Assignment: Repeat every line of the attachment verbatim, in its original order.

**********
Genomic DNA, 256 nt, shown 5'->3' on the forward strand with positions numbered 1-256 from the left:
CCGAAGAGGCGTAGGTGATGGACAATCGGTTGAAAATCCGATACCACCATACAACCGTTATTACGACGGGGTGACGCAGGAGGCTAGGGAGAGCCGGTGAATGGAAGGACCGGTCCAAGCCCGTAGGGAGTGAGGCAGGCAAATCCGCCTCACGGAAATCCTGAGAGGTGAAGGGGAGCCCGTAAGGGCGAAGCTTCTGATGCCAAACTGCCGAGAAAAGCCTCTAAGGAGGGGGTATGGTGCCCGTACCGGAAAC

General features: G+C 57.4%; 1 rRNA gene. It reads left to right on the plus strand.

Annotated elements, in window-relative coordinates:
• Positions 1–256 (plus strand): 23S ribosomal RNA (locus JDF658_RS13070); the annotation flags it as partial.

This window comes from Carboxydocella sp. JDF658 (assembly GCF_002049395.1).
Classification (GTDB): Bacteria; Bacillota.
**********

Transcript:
Genomic DNA, 256 nt, shown 5'->3' on the forward strand with positions numbered 1-256 from the left:
CCGAAGAGGCGTAGGTGATGGACAATCGGTTGAAAATCCGATACCACCATACAACCGTTATTACGACGGGGTGACGCAGGAGGCTAGGGAGAGCCGGTGAATGGAAGGACCGGTCCAAGCCCGTAGGGAGTGAGGCAGGCAAATCCGCCTCACGGAAATCCTGAGAGGTGAAGGGGAGCCCGTAAGGGCGAAGCTTCTGATGCCAAACTGCCGAGAAAAGCCTCTAAGGAGGGGGTATGGTGCCCGTACCGGAAAC

General features: G+C 57.4%; 1 rRNA gene. It reads left to right on the plus strand.

Annotated elements, in window-relative coordinates:
• Positions 1–256 (plus strand): 23S ribosomal RNA (locus JDF658_RS13070); the annotation flags it as partial.

This window comes from Carboxydocella sp. JDF658 (assembly GCF_002049395.1).
Classification (GTDB): Bacteria; Bacillota.